I can’t ignore the images of the people I met. Or the messages about deportations and the stalling of immigration reform in Congress that keep popping into my email box. I choose not to ignore them. Next week is the National Week of Action for Administrative Relief from Deportations. According to the Immigration Interfaith Coalition, 1,100 people are being deported every day and predictions are that by the end of April, 2 million people will have been deported under the Obama Administration. For me, now, this has a very personal side. I know about the stories of families being separated. Some of those being deported are parents of children who are U.S. citizens. The children remain behind and are either put in foster care or in the care of relatives. Or if they go with their parents, they are thrust into a country, culture, and language that is foreign to them, and that poses many threats.
I remember when I was teaching English to Hispanic adults and we got onto the subject of immigration reform. One of my students asked me what I thought about it. Every student’s eyes were on me, waiting, wondering what this white woman would say. My answer might have surprised them. They were accustomed to hearing, or expecting, something different from white America. My student then shared that her neighbors of more than 20 years had recently been deported. Taken away one day, just like that. They had been good people, she said, the sadness in her voice and eyes so palpable.
Since returning home, I’ve been discerning where to go from here. Attempting to listen further to my heart. And considering the risks I will take. In The Great Work of Your Life, author Stephen Cope describes what listening for divine guidance, or what some of us call “the will of God,” involves. Among other things, it involves asking for guidance, actively listening, allowing yourself to be surprised, testing the guidance, praying for the courage to take action, and then letting go of the attempt to eliminate risk.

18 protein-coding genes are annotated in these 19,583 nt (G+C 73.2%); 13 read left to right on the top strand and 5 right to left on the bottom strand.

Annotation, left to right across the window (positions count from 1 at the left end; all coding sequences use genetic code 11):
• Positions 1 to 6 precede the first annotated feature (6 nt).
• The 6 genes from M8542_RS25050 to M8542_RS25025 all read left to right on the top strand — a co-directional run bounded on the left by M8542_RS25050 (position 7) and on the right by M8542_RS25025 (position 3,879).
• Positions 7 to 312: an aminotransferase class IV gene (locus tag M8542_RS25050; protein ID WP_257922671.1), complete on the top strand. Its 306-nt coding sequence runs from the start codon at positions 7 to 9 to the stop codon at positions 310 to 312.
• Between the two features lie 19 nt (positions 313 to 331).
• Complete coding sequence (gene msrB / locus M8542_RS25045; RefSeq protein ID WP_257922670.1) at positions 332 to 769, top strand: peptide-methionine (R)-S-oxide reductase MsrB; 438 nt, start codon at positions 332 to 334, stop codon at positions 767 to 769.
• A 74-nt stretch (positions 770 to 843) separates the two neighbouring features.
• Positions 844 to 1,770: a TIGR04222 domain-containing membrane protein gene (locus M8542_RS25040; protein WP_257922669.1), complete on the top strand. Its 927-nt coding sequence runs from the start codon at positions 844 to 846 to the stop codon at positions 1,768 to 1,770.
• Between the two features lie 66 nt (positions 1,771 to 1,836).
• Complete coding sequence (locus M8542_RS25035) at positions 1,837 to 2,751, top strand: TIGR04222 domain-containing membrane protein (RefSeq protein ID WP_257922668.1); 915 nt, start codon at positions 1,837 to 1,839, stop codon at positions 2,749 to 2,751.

Cope says, “The presence of risk is only an indication that you’re at an important crossroads. Risk cannot be eliminated, and the attempt to eliminate it will only lead you back to paralysis. In important dharma decisions, we never get to 100 percent certitude.”
That’s funny. Those words about the lack of certitude in following one’s calling are the same words I heard from Ruben Garcia—the director of the refugee and immigration house of hospitality called Annunciation House. And from Fr. Bob—a Columban father and missionary now serving in downtown El Paso. And from Alma. Alma, the wonderful massage therapist I visited via yet another bus ride. While kneading my sore muscles, she asked about my journey and discovered how and why I had come to El Paso. Then she shared a special story. Her indigenous people from Mexico had a ceremony for women when they turned 52, an age that is seen as a significant period in their lives, a time when women “cross over” into becoming elders in the tribe, and their focus now changes to one of serving the community. As she spoke of this ceremony and the letting go of old roles and patterns, symbolized by the woman breaking her old dishes, one at a time, as she releases her old life, I wondered, where could I sign up? And why don’t we have these kinds of threshold ceremonies in our culture as we pass from one significant stage into another?
Before I left El Paso, one of my English students gave me a gift: a dragonfly pin. At the time I had no idea that the dragonfly symbolizes transformation and a “change in the perspective of self-realization.” According to information I found on the web, the symbolism of the dragonfly includes “maturity and a depth of character. …the kind of change that has its source in mental and emotional maturity and the understanding of the deeper meaning of life.” (http://www.dragonfly-site.com/meaning-symbolize.html
Hmm. Am I coming to understand the deeper meaning of life? Is my perspective changing? Am I being transformed?
I believe so. I think I’m ready to take the risk involved in serving something greater than myself. I’m on for the ride. Without knowing where it will end.
Stories of the children. That’s what gets to me the most.